You probably have a good idea of who the so-called “alt-right” are: a group of white supremacists and nationalists, bound up by a fiery loathing of “political correctness,” “cultural Marxism,” and those pesky “social-justice warriors.” You might have also seen the articles that tell us to stop using that term and call them out for the fascist, neo-Nazis they are. In the wake of the “Unite the Right” protests in Charlottesville last weekend, these calls have only become more urgent.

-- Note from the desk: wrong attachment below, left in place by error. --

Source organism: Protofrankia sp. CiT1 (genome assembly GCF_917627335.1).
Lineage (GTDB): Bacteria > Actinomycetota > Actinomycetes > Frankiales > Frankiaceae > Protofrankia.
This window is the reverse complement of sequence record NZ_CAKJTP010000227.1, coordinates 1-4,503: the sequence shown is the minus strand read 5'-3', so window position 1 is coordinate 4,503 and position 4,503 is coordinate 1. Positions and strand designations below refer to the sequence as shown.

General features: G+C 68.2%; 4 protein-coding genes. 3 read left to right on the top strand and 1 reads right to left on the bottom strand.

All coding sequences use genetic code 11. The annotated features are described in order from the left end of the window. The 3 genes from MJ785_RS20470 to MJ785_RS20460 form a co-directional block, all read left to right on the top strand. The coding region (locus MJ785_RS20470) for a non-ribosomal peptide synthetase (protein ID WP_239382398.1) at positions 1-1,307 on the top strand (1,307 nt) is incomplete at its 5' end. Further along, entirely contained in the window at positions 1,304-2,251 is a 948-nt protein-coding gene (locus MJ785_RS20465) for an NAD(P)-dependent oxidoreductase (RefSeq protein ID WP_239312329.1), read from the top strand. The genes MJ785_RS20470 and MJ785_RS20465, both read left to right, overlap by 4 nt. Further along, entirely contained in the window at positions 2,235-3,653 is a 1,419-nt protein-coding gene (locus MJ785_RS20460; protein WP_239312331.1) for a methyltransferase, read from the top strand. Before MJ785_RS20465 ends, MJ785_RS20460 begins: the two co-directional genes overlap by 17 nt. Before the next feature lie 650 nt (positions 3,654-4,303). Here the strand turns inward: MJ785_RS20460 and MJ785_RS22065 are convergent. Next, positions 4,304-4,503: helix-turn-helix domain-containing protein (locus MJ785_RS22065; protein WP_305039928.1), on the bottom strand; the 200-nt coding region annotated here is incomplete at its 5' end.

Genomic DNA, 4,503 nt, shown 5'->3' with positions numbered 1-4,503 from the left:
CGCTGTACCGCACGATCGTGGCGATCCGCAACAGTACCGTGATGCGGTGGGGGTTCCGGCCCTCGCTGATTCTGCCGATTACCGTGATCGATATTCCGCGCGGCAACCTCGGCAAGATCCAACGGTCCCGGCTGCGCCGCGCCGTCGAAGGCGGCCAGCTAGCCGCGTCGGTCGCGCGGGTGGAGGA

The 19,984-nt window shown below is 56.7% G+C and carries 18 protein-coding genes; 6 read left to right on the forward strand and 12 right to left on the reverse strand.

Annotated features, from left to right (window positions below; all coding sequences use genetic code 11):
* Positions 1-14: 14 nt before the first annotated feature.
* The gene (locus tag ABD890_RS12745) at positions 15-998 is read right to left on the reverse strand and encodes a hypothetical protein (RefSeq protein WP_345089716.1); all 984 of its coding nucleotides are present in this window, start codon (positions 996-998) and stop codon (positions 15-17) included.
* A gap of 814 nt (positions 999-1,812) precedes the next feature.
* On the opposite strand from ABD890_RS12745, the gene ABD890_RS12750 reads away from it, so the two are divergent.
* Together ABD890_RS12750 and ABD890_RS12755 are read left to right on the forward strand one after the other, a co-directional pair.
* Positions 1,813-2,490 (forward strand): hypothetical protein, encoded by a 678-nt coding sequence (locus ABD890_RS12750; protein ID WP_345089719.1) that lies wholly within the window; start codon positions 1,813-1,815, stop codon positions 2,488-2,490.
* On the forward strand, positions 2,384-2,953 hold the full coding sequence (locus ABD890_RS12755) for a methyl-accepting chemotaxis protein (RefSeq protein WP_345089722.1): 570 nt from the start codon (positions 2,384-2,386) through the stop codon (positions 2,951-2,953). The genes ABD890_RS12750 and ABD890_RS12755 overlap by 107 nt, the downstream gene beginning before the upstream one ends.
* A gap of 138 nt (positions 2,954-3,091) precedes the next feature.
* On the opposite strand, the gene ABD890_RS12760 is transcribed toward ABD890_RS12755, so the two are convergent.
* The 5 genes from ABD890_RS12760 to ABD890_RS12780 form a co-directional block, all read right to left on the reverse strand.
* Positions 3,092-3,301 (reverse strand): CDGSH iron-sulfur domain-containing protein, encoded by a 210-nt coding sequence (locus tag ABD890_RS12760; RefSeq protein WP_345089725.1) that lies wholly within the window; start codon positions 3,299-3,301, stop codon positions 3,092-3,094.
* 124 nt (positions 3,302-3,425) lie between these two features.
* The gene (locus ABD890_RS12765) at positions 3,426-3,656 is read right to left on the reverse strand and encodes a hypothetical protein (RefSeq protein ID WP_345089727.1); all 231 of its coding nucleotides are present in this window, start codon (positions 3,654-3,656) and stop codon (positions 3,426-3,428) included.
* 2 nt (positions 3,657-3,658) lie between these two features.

The phrase has become a catch-all for people like Richard Spencer, the head of the white supremacist National Policy Institute, and Milo Yiannopoulos, the online troll and provocateur who recently fell from mainstream conservative grace.


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